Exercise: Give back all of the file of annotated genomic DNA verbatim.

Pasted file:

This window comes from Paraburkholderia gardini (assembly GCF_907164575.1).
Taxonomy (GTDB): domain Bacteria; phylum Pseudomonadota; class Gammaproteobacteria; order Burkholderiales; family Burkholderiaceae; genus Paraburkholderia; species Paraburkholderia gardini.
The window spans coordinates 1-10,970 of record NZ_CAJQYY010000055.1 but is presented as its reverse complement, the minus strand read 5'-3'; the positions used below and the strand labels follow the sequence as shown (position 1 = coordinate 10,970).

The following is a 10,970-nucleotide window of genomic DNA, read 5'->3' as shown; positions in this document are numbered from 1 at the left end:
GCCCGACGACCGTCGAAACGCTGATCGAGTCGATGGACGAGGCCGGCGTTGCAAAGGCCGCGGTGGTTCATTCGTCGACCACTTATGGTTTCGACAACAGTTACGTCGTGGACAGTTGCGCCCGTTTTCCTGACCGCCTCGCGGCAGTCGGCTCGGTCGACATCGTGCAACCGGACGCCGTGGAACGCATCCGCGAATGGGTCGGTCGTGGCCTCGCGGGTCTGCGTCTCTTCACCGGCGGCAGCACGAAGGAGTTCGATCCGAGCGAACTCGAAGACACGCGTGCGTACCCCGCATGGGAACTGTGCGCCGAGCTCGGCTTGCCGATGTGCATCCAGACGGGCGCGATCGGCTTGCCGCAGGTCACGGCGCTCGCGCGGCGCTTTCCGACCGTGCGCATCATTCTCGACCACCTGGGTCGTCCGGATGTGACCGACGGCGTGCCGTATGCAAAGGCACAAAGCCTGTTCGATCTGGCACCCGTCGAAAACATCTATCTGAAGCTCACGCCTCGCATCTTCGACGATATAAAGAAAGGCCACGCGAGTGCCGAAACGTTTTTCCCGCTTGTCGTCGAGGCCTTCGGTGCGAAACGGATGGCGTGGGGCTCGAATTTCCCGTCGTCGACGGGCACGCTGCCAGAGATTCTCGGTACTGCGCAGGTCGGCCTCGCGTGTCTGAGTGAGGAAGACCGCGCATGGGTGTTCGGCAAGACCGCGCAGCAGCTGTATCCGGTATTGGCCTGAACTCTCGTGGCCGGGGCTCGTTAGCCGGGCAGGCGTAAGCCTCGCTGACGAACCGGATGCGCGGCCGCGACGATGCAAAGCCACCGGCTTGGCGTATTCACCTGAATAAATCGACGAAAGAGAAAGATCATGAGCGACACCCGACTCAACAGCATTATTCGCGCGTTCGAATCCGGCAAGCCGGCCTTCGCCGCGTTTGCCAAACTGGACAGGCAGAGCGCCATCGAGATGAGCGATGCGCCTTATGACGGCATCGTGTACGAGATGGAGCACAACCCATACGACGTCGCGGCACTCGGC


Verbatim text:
This window comes from Paraburkholderia gardini (assembly GCF_907164575.1).
Taxonomy (GTDB): domain Bacteria; phylum Pseudomonadota; class Gammaproteobacteria; order Burkholderiales; family Burkholderiaceae; genus Paraburkholderia; species Paraburkholderia gardini.
The window spans coordinates 1-10,970 of record NZ_CAJQYY010000055.1 but is presented as its reverse complement, the minus strand read 5'-3'; the positions used below and the strand labels follow the sequence as shown (position 1 = coordinate 10,970).

The following is a 10,970-nucleotide window of genomic DNA, read 5'->3' as shown; positions in this document are numbered from 1 at the left end:
GCCCGACGACCGTCGAAACGCTGATCGAGTCGATGGACGAGGCCGGCGTTGCAAAGGCCGCGGTGGTTCATTCGTCGACCACTTATGGTTTCGACAACAGTTACGTCGTGGACAGTTGCGCCCGTTTTCCTGACCGCCTCGCGGCAGTCGGCTCGGTCGACATCGTGCAACCGGACGCCGTGGAACGCATCCGCGAATGGGTCGGTCGTGGCCTCGCGGGTCTGCGTCTCTTCACCGGCGGCAGCACGAAGGAGTTCGATCCGAGCGAACTCGAAGACACGCGTGCGTACCCCGCATGGGAACTGTGCGCCGAGCTCGGCTTGCCGATGTGCATCCAGACGGGCGCGATCGGCTTGCCGCAGGTCACGGCGCTCGCGCGGCGCTTTCCGACCGTGCGCATCATTCTCGACCACCTGGGTCGTCCGGATGTGACCGACGGCGTGCCGTATGCAAAGGCACAAAGCCTGTTCGATCTGGCACCCGTCGAAAACATCTATCTGAAGCTCACGCCTCGCATCTTCGACGATATAAAGAAAGGCCACGCGAGTGCCGAAACGTTTTTCCCGCTTGTCGTCGAGGCCTTCGGTGCGAAACGGATGGCGTGGGGCTCGAATTTCCCGTCGTCGACGGGCACGCTGCCAGAGATTCTCGGTACTGCGCAGGTCGGCCTCGCGTGTCTGAGTGAGGAAGACCGCGCATGGGTGTTCGGCAAGACCGCGCAGCAGCTGTATCCGGTATTGGCCTGAACTCTCGTGGCCGGGGCTCGTTAGCCGGGCAGGCGTAAGCCTCGCTGACGAACCGGATGCGCGGCCGCGACGATGCAAAGCCACCGGCTTGGCGTATTCACCTGAATAAATCGACGAAAGAGAAAGATCATGAGCGACACCCGACTCAACAGCATTATTCGCGCGTTCGAATCCGGCAAGCCGGCCTTCGCCGCGTTTGCCAAACTGGACAGGCAGAGCGCCATCGAGATGAGCGATGCGCCTTATGACGGCATCGTGTACGAGATGGAGCACAACCCATACGACGTCGCGGCACTCGGC